By Tom LoBianco, IndyStar
Dec 31, 2014
Indiana voters could find something unusual on the ballot in 2016 under a measure state lawmakers will consider next year. Gov. Mike Pence's name could appear twice, once for governor and once for president of the United States.
A lot of "ifs" stand in the way of that happening -- including Pence ultimately deciding to run for the White House and winning the Republican Party nomination. But state Sen. Mike Delph, R-Carmel, has submitted legislation that would help clear the way for Pence to seek two offices at once.
Delph's proposal, which was provided to The Indianapolis Star this week, would expand Indiana's election law to allow a sitting governor or state lawmaker to seek both re-election and election to any federal office at the same time.
"I think it's good for the state of Indiana to have a sitting governor in the national conversation and because of that I think it's in our interest to make the obstacles and roadblocks for Pence as minimal as possible," Delph said.
Delph and the state's other 149 lawmakers could all benefit from the measure, depending on their ambitions. But Delph, who had flirted with the idea of running for Congress in the past, said he will not run for higher office and said the focus of this measure is Pence.
Pence has stoked talk of a White House run through his travels across the nation and abroad in the past year. He has said that he is considering a run but will not announce a decision until the 2015 legislative session wraps up at the end of April. He added to speculation this week with a nine-day trip to Israel, marked by a dinner with Palestinian Authority President Mahmoud Abbas and a much-touted meeting with Israeli Prime Minister Benjamin Netanyahu.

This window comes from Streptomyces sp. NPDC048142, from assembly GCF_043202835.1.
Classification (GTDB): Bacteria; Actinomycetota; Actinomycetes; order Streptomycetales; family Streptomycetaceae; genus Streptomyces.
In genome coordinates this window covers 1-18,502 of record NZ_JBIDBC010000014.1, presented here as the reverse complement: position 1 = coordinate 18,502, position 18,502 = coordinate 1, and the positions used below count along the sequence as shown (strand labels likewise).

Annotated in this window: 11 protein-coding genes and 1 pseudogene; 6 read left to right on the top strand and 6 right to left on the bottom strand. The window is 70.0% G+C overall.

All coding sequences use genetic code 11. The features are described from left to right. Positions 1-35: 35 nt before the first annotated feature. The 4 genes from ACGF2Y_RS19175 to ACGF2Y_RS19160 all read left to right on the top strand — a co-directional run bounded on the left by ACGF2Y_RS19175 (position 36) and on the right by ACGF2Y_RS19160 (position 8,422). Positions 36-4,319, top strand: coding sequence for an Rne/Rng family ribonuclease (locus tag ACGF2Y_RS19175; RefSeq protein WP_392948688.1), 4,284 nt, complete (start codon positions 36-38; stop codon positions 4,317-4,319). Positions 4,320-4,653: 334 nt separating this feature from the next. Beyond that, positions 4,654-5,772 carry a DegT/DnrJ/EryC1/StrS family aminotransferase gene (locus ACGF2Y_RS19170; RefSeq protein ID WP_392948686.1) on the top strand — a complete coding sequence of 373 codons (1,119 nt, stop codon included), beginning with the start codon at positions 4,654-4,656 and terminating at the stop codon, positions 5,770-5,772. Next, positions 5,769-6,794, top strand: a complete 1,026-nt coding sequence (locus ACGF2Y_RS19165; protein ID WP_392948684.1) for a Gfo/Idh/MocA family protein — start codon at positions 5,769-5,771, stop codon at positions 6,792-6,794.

Lawmakers return in one week for their "long session," which will be dominated by budget talks and education fights. But other measures, like Delph's, will be in the mix as well.
Indiana law currently bars candidates from seeking a state office and federal office on the same ballot. Typically that forces a decision for ambitious politicians: stick by the safe, state-level seat, or aim high for Washington.
The discussion Delph is pushing is similar to one being held just across the Ohio River in Kentucky, where supporters of U.S. Sen. Rand Paul would like to alter rules to allow him to seek the presidency without having to vacate his Senate seat. However the Democrats' success in holding the Kentucky House of Representatives this past election appears to have made any change unlikely.
It also wouldn't be the first time Indiana added an exception for ambitious politicians. In the 1988 election, state lawmakers approved legislation allowing former U.S. Rep. Lee Hamilton and former U.S. Sen. Richard Lugar run for re-election to their respective seats and appear on the presidential ticket, if they chose to run.
Brad King, co-director of the Indiana Elections Division, noted that the change for Lugar and Hamilton only affected a federal officeholder seeking another federal office.
Andy Downs, director of the Mike Downs Center for Indiana Politics, pointed out that if Delph was only focused on Pence's career, he didn't have to add the expansion for state lawmakers.
He also said the Delph proposal clearly goes much further than the change made for Hamilton and Lugar almost three decades ago. But, he said, the purpose remains the same: allowing politicians to hedge their bets.